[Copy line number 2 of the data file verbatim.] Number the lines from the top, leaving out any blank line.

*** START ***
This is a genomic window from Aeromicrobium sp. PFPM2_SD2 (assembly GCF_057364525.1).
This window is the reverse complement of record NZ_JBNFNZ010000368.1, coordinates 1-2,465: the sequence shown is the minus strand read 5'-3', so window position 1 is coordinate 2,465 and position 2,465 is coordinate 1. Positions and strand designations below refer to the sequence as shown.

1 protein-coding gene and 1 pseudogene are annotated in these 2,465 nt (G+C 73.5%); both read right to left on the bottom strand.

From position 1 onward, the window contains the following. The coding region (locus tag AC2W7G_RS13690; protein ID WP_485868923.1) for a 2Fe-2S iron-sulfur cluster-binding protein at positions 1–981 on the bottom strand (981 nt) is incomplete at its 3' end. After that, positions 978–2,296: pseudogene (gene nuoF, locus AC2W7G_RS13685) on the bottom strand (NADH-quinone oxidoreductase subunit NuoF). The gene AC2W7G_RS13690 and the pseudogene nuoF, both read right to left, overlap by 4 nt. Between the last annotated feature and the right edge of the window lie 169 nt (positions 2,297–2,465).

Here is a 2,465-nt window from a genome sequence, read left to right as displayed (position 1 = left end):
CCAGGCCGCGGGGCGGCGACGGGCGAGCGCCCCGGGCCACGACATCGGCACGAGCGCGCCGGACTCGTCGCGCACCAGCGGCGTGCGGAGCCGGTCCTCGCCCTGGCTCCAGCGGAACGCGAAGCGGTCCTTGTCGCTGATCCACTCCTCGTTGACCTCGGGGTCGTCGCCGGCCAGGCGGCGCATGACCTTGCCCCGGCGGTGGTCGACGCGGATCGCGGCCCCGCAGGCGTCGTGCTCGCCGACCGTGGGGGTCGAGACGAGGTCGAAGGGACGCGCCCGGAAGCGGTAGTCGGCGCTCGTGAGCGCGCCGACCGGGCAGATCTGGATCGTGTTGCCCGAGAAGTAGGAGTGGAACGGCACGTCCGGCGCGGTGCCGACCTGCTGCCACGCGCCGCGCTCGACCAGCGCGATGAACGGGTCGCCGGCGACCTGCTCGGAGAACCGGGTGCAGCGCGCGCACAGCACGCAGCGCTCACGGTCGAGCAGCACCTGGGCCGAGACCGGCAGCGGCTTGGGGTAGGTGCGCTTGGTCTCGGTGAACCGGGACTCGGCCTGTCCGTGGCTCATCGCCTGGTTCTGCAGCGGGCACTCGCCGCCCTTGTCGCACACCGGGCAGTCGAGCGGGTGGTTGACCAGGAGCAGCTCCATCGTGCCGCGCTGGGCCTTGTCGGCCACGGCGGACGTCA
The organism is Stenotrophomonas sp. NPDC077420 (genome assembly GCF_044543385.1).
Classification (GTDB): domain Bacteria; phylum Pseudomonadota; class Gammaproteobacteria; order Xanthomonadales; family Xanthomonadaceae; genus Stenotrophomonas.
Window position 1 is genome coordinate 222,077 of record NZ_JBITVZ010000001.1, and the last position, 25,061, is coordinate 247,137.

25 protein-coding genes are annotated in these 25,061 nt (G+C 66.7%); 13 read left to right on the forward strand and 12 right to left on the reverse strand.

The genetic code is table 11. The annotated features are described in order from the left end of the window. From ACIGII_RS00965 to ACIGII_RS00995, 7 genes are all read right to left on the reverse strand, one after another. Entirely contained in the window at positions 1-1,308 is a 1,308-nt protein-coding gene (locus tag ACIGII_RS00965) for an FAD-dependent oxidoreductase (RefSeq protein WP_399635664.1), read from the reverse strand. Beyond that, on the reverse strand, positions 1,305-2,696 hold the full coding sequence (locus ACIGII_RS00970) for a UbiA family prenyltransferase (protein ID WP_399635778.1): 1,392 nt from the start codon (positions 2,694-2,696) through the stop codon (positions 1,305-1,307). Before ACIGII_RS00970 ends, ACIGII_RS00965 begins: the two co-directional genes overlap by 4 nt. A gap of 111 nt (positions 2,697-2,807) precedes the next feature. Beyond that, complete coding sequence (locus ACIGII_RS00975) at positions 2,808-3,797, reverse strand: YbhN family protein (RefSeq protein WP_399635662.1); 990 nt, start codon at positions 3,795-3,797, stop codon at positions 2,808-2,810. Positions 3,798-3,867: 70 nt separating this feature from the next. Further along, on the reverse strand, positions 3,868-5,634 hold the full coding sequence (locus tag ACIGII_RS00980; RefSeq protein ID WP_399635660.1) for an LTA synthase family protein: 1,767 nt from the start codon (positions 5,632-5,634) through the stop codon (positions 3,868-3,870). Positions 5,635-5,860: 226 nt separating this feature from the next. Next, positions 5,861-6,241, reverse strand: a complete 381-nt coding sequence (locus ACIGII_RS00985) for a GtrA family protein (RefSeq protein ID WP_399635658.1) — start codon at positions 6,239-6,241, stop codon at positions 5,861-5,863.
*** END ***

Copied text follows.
This window is the reverse complement of record NZ_JBNFNZ010000368.1, coordinates 1-2,465: the sequence shown is the minus strand read 5'-3', so window position 1 is coordinate 2,465 and position 2,465 is coordinate 1. Positions and strand designations below refer to the sequence as shown.